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Journal Article

Do workers like employer driven flexibility? Experimental evidence on work and pay uncertainty and willingness to work


Publication date

31 Jan 2022


Flexible employment arrangements where workers only provide labour (and are paid) when requested to by their employer have proliferated. How do workers react to the resulting instability in work schedules and pay? This study seeks to provide an answer using experimental methods. 301 low-income, working age, non-student individuals took part in an on-line experiment simulating standard and zero-hours contractual conditions. Results unambiguously support the hypothesis that work uncertainty discourages work. This is not only because variability in work availability reduced total expected pay but also because uncertainty itself is avoided, even at the cost of lower total earnings. Public benefits play an important moderating role. Workers are more likely to accept uncertain work and pay when access to out of work benefits is limited or when benefits automatically top up incomes during periods when work is unavailable.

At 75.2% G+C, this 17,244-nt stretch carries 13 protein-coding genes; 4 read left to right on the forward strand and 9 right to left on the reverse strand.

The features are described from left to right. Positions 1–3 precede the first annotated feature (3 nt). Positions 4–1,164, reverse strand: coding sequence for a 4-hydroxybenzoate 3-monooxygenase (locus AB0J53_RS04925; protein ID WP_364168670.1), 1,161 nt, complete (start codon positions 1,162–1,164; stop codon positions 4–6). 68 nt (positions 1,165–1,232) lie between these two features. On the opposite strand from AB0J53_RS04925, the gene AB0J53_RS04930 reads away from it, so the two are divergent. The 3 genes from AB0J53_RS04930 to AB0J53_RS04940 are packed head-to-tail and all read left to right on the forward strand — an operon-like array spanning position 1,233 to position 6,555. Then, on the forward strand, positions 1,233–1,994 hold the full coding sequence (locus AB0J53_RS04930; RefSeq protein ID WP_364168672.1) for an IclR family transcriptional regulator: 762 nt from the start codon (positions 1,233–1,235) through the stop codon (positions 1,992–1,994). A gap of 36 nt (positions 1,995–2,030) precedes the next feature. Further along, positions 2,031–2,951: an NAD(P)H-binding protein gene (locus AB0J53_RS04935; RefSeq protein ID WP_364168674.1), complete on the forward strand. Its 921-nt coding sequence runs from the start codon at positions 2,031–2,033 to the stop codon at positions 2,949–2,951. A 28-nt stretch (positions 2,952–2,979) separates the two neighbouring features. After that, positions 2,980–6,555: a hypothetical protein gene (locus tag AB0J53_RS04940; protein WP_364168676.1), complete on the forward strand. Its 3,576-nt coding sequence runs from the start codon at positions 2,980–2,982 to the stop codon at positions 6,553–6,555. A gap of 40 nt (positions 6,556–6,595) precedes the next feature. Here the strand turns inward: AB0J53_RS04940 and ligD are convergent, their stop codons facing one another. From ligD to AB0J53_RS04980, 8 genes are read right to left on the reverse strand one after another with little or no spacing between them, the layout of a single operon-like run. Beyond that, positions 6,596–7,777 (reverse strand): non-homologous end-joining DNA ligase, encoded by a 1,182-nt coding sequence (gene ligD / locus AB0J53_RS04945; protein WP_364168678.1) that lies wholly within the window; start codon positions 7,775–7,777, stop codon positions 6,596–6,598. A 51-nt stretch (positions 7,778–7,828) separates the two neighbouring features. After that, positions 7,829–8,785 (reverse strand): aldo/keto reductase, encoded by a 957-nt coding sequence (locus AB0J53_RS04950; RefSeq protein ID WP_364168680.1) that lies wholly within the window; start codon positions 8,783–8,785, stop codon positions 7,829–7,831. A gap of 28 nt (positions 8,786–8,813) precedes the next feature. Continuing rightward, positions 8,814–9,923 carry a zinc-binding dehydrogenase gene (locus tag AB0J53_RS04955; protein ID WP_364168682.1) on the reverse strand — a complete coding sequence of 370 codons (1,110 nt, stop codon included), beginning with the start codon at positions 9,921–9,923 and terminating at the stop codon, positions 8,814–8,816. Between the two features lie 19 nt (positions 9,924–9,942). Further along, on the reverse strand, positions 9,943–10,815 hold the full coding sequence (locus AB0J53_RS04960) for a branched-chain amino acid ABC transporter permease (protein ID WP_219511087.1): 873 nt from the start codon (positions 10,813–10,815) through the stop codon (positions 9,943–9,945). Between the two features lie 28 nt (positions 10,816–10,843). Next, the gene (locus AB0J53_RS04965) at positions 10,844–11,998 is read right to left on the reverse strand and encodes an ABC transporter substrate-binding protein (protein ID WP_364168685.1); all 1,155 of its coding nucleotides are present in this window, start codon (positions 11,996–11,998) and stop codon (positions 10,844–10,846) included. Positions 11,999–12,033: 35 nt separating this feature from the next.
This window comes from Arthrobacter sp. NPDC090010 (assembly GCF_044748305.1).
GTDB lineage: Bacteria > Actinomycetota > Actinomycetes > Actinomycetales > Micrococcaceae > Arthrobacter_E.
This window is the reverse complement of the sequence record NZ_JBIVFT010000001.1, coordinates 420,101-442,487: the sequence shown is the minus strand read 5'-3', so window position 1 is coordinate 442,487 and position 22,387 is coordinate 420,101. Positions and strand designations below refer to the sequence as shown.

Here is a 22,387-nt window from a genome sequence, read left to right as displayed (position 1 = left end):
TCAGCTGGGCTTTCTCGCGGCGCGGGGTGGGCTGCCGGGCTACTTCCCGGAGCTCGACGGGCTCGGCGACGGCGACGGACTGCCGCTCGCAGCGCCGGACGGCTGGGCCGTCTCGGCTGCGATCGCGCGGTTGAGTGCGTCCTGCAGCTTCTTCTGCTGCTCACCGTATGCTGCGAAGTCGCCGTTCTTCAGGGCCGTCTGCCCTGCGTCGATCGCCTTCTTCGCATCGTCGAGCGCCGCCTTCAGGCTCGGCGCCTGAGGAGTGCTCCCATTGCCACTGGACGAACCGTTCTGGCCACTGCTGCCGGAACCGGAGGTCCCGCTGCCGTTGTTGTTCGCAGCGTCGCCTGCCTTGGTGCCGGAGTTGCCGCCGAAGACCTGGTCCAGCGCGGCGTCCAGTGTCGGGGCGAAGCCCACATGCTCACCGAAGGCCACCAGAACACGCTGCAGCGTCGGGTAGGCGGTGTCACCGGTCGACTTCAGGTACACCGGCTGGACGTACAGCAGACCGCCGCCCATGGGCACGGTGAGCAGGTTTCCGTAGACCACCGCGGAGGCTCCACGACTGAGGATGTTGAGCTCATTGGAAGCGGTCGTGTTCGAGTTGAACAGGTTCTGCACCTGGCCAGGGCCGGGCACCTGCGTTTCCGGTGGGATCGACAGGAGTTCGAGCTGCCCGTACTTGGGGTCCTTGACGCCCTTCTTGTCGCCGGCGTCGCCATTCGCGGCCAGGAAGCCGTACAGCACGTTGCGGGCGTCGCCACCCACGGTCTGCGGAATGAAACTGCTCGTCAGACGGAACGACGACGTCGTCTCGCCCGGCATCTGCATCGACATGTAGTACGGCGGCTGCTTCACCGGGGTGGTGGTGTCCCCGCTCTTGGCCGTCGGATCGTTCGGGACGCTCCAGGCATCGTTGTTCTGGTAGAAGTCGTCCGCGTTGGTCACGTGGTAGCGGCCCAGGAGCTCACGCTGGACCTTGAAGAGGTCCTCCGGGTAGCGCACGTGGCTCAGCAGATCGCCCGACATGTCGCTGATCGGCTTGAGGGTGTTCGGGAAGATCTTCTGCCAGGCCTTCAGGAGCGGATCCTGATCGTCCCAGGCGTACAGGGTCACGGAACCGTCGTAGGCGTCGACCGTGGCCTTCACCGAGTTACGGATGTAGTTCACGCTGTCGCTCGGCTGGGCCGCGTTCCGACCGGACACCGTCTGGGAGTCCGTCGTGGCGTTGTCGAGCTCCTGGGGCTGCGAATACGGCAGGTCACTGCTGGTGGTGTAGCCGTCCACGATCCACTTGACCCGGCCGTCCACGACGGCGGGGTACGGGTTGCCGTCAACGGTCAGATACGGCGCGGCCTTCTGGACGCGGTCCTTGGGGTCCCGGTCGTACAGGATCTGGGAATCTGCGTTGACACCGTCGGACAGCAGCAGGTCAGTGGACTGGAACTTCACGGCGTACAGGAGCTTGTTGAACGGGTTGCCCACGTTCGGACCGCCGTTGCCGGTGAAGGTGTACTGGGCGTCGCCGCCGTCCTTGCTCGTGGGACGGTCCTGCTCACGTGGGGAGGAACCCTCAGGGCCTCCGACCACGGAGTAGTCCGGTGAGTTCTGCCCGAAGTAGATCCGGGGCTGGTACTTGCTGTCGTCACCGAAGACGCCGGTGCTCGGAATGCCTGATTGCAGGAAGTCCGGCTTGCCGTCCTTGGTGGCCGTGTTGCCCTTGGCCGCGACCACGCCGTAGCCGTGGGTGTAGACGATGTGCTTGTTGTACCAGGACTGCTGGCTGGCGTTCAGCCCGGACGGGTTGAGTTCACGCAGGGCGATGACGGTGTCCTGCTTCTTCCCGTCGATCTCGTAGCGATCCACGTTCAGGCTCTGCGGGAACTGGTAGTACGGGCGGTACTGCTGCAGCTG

Published in

European Journal of Work and Organizational Psychology





Labour Market, Labour Economics, Economics, Welfare Benefits, Income Dynamics, and Wages And Earnings


Online Early; Open Access; © 2022 The Author(s). Published by Informa UK Limited, trading as Taylor & Francis Group.; This is an Open Access article distributed under the terms of the Creative Commons Attribution License (, which permits unrestricted use, distribution, and reproduction in any medium, provided the original work is properly cited.


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